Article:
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Opulent Living & Memory


The house was unusually quiet and disorderly but it was a relief to have the place to herself. She’d told Johannes and Mary not to come to work today. She couldn’t face it. She’d thrown a party for her birthday the night before and there were a lot of empty bottles lying around. What was left of the cheese board was warming in the morning sun. She would have felt embarrassed having Mary there, cleaning up. She had a headache from the wine and couldn’t bring herself to go through the elaborate routine of making up her face, and she didn’t want Mary to see her unmade. She never imagined that she’d get to a point where she cared so much about what her domestic worker thought of her. She could barely look at herself at the moment without foundation, let alone have anyone else see her.

The routine was getting more and more laborious since the incident in Opulent Living. She had visited the store to return a cushion. She was browsing through the De la Cuona range when a chunk of flesh dropped out of her cheek. She caught it just before it fell into a basket of curtain ties. It was damp, spongy and came apart softly in her hand. There had been smaller pieces of her face that had come loose over the past weeks when she was in the bath or doing her stretches but nothing close to this substantial. She touched her face and felt an uneven depression below her right eye. Rushing out to her parked car and looking in the mirror she saw that it wasn’t bloody or anything, but clean, almost translucent, with tiny round openings that resembled the pockets of air in a mousse when you break the surface layer and push a spoon into it.

After that day, in order to look vaguely presentable, she’d have to pack the depressions in her face with concealer which meant that she was now getting through a tube of it a week. She had started to order it online as she had begun to feel self-conscious visiting the beauty counter so regularly. The whole thing was becoming very expensive.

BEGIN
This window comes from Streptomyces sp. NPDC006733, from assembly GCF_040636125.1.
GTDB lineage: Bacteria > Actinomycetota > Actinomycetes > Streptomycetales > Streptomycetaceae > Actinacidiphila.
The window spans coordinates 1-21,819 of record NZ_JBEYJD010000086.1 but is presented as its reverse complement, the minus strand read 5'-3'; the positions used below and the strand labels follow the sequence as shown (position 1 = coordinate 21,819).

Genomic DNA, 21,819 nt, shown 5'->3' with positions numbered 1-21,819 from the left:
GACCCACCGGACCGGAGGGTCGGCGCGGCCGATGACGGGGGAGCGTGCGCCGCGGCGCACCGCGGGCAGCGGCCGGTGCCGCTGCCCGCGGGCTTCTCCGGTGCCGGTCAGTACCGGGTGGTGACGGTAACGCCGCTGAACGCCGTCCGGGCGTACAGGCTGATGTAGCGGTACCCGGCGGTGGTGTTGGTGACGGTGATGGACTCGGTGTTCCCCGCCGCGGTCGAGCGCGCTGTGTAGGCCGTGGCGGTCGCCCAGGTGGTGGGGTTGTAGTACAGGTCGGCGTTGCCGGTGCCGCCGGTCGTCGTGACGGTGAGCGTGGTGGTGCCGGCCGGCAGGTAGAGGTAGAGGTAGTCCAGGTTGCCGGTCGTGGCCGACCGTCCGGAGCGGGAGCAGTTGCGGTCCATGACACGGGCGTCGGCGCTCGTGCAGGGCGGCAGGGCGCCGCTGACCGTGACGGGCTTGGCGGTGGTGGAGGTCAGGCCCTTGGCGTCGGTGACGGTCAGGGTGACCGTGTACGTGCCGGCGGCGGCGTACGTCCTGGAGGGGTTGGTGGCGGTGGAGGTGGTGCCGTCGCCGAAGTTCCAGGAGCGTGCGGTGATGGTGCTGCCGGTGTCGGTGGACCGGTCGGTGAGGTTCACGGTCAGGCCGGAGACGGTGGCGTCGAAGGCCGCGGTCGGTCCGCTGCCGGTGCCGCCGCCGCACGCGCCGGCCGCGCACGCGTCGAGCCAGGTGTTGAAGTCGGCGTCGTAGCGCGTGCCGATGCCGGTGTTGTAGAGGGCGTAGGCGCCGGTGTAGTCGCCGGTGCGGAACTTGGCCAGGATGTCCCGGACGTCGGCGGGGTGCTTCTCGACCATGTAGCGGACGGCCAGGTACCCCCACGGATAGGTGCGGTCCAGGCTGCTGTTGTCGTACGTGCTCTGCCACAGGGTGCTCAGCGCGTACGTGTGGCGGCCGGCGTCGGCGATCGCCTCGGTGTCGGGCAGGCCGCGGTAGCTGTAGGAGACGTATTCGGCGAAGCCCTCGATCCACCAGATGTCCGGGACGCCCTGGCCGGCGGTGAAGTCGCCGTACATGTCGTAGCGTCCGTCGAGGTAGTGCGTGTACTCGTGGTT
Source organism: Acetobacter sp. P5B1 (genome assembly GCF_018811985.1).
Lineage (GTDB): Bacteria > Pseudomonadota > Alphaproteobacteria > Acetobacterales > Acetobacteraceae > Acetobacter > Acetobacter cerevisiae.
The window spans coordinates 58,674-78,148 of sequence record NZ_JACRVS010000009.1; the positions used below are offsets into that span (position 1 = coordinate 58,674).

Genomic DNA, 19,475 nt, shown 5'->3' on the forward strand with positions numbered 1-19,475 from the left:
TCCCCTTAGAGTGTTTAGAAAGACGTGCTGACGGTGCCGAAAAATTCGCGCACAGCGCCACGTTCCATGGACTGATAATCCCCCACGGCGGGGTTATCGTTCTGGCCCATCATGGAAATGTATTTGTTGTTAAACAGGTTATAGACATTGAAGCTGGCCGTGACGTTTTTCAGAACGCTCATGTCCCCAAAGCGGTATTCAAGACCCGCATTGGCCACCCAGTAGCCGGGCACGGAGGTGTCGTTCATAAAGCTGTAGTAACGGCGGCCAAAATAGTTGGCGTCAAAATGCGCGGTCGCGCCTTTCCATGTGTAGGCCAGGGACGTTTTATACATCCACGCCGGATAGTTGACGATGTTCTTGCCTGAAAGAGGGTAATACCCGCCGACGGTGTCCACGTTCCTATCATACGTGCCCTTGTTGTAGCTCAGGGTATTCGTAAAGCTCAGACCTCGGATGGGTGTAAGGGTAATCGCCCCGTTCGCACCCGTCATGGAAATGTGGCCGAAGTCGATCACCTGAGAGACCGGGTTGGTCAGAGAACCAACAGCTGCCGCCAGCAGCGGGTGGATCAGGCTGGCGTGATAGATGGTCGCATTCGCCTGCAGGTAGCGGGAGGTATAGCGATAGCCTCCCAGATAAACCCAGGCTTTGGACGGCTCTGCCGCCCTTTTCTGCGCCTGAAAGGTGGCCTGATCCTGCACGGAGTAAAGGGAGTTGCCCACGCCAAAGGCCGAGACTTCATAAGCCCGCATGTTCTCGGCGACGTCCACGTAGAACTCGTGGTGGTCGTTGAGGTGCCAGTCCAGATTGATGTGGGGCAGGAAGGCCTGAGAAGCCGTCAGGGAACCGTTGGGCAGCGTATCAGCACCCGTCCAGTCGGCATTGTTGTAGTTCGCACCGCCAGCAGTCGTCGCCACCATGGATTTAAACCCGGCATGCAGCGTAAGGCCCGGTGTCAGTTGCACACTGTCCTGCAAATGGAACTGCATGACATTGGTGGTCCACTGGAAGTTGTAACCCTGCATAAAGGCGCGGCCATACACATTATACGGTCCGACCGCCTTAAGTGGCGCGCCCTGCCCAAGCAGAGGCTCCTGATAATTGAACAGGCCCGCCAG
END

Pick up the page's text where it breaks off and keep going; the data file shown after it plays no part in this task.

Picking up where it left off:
The difference between your memory of things that you imagine happened and things you didn’t imagine but that actually happened is not necessarily so great. I know, in the same way that I know simple things, for example, that I am hungry at lunchtime, that there never was a studio in your ear. I know that it isn’t the case that you sit there until I ring a bell. That you don’t then leave your ear (studio) and embody your physical body in order have a conversation with me. I know that you don’t return to the studio in your ear once we have finished our conversation, leaving your physical body for the time being. I know this is not the case but I remember it very clearly as if it were.

I remember your frustration at being disturbed in your studio (ear) and having to re-enter your body in order to find out what it was that I wanted. I remember the look on your tiny face and the slump of your tiny shoulders as you sat at your tiny desk when I rang the bell in your ear.

I know that I was having a kind of awake dream because I had taken a sleeping pill and not gotten into bed straight away. The sleeping pill had started to trip my consciousness while I was walking around and brushing my teeth. The part about the sleeping pill is unimportant here beyond its having created the circumstances that produced the case study for the suggestion about memory that I am trying to put forward.

The suggestion about memory that I am trying to put forward is that even though it didn’t happen, I remember it in the same way that I remember things that did happen for example, that I had a boiled egg for breakfast. So in my memory, wherever that may be, the studio in your ear and the boiled egg for breakfast are archived as if they both happened even though one of them didn’t.

Chloë Reid is a writer and artist based between Glasgow and Cape Town. She received the Glasgow Sculpture Studios Graduate Fellowship in 2017. In 2018 she curated the exhibition To see this story better, close your eyes... at the Reid Gallery.

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